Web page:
The consistently high rate of sexually transmitted infections among people 18–24 years old warrants novel strategies promoting condom use among large segments of this population. Ample opportunity exits to employ such strategies in university settings. This study evaluated a sex-positive, home-practice intervention designed to promote condom use among university undergraduates engaging in penile–vaginal intercourse (PVI). A sample of 29 opposite-sex undergraduate couples, engaging in PVI, was recruited from a large university. After teaching couples about condom use, a health educator helped couples select condoms/lubricants from options comprising various sizes, fits, shapes, textures, and other features. A 30-day ‘homework assignment’ was made to use these products while reducing condom use errors/problems and enhancing sexual pleasure. A repeated measures design, with a six-month observation period, was used to evaluate the program. Over the six-month period, the mean frequency of condomless PVI decreased from 26.4 to 3.9 times (P <.001). Significant and favorable changes were also found relative to attitudes toward condom use (P =.027) and in condom use self-efficacy (P <.001). Most students completing the follow-up assessment indicated the intervention would favorably impact their future condom use. Findings suggest this intervention program may be important to promoting condom use among university couples engaging in PVI.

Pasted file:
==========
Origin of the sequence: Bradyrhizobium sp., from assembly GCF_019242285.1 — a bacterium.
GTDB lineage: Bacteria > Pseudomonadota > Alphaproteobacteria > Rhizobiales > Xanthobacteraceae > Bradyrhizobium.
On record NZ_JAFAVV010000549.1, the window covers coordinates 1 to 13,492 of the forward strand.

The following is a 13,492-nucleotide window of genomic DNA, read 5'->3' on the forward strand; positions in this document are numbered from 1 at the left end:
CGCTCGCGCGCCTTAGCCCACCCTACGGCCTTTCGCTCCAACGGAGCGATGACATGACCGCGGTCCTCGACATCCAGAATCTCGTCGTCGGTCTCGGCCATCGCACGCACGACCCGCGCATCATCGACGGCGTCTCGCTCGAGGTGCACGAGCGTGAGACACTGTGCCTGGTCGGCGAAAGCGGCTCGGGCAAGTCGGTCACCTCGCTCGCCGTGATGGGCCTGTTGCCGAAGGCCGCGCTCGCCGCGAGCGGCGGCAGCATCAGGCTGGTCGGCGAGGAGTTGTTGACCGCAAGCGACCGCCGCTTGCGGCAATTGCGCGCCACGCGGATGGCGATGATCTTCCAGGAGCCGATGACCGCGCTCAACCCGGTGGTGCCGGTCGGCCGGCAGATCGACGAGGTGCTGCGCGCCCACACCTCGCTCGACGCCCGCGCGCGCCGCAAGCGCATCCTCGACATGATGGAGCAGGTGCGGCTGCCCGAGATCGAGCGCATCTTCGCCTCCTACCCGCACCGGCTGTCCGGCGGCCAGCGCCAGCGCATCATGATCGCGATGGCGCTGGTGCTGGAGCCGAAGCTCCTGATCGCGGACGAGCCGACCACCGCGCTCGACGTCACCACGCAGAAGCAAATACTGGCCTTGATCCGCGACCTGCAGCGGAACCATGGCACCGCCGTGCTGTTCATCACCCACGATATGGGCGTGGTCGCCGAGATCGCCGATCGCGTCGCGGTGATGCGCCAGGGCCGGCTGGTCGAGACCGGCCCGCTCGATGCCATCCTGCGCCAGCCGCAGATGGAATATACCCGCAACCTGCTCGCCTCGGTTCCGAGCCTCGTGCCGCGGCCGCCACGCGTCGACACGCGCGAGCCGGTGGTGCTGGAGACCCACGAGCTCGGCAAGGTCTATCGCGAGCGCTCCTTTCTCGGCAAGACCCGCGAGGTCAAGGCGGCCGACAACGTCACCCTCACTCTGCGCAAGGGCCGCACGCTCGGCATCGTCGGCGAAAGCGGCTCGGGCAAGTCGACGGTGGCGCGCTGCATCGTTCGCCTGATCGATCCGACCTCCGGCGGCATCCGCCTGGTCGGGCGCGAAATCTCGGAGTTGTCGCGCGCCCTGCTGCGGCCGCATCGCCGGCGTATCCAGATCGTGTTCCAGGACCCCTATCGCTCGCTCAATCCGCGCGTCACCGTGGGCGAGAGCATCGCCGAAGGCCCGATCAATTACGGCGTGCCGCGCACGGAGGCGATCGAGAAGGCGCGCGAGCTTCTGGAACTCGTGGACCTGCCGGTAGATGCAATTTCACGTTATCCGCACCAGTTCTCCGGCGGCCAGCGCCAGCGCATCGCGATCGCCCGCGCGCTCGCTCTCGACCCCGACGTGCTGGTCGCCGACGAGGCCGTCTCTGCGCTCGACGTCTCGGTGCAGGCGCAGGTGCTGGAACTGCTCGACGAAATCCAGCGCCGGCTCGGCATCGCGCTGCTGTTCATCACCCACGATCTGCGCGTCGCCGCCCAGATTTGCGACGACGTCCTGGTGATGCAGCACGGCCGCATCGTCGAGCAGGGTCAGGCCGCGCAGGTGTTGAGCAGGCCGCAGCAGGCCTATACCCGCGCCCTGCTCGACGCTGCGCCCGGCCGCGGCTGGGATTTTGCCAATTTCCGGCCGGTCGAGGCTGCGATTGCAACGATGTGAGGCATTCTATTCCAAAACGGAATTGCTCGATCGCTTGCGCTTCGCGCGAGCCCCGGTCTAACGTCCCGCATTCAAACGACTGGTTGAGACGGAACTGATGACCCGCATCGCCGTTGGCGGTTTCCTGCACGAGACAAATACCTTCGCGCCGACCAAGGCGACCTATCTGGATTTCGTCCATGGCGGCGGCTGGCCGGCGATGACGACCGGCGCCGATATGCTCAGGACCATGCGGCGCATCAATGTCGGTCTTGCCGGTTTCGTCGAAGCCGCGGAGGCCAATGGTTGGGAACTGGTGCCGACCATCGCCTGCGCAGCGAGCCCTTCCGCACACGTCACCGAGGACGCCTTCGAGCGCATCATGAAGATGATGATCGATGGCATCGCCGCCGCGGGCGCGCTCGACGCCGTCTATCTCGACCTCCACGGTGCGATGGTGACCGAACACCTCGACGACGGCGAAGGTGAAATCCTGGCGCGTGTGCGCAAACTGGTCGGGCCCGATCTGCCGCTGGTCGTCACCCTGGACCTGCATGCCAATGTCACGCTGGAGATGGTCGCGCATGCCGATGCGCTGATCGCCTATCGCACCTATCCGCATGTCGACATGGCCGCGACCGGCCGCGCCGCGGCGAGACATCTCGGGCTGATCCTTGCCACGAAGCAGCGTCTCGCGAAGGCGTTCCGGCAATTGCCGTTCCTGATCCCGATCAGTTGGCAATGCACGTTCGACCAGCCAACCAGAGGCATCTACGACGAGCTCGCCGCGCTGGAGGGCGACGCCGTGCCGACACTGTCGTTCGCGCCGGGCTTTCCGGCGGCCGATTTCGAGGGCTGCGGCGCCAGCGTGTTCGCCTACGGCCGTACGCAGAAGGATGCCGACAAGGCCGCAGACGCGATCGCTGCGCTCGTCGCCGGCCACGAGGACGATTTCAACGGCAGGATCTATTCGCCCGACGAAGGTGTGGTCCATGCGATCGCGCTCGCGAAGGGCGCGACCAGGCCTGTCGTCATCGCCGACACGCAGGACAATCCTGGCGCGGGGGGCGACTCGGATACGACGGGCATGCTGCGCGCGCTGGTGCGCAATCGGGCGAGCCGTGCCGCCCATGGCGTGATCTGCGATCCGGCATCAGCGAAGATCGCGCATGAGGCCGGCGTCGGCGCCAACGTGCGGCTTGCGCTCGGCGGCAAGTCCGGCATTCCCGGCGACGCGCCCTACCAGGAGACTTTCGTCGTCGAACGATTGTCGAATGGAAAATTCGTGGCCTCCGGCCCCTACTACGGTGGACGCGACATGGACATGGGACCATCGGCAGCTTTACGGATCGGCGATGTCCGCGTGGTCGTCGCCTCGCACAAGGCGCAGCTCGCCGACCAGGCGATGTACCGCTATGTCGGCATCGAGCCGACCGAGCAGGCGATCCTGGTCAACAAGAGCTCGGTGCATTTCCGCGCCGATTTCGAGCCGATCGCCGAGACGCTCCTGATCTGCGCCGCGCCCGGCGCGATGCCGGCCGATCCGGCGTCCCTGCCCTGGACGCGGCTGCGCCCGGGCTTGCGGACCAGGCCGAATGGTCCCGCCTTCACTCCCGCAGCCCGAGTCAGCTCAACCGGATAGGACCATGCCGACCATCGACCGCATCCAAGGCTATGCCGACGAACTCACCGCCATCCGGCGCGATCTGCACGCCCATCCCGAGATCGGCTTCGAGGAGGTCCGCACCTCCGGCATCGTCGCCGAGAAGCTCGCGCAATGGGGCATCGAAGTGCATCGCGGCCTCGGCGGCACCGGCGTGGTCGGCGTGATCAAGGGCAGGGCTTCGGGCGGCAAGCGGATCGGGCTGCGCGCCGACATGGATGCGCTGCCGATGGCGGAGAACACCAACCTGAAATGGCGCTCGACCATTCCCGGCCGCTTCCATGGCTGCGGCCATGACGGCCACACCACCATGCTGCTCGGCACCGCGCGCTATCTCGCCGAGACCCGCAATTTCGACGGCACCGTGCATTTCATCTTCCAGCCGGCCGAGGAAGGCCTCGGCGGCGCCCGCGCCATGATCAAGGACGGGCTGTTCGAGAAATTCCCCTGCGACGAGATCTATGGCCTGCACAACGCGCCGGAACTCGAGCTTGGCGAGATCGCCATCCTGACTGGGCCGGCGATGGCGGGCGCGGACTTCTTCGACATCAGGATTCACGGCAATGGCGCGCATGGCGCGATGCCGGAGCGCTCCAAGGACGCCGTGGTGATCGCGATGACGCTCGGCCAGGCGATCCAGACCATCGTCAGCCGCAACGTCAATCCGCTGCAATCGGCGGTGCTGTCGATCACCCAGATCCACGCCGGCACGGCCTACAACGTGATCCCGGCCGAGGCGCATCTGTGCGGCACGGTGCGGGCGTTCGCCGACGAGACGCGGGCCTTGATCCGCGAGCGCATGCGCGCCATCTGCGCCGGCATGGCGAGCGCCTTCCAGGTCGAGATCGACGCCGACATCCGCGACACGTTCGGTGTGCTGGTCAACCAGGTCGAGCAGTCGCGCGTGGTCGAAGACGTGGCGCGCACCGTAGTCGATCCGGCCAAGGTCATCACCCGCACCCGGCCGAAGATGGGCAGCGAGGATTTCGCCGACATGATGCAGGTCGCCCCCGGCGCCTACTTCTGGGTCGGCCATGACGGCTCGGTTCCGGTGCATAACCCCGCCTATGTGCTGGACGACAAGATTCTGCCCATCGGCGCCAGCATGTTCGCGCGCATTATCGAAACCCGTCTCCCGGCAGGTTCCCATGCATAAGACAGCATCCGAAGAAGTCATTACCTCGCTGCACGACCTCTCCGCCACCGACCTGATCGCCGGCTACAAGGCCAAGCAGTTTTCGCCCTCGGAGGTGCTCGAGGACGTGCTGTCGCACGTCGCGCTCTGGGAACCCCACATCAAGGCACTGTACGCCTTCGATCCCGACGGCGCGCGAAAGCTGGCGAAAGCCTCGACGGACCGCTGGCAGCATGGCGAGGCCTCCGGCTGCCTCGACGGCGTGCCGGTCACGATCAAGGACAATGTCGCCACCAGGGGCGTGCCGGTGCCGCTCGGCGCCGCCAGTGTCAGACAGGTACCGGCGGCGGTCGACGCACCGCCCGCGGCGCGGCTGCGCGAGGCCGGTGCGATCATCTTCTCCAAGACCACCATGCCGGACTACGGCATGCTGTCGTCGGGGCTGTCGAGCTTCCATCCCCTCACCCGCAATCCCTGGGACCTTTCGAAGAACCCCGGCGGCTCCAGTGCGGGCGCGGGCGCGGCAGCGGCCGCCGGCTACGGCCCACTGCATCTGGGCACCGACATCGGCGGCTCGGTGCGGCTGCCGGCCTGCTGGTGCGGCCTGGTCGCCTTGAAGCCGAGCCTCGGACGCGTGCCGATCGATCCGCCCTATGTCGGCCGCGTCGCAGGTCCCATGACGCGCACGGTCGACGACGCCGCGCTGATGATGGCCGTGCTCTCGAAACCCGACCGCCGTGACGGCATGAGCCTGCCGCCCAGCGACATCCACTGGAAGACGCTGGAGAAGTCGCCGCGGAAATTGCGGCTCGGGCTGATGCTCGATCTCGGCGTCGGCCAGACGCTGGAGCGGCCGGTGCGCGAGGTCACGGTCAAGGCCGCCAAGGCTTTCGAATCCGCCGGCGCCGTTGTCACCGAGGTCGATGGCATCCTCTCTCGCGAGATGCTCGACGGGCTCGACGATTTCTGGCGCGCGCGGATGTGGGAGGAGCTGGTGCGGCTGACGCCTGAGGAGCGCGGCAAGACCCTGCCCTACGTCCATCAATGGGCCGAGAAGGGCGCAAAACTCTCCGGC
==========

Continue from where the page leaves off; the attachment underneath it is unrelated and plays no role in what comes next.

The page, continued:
|Number of pages||5|
|Journal||International Journal of STD and AIDS|
|State||Published - Oct 1 2020|
Bibliographical notePublisher Copyright:
© The Author(s) 2020.
- opposite sex
ASJC Scopus subject areas
- Public Health, Environmental and Occupational Health
- Infectious Diseases
- Pharmacology (medical)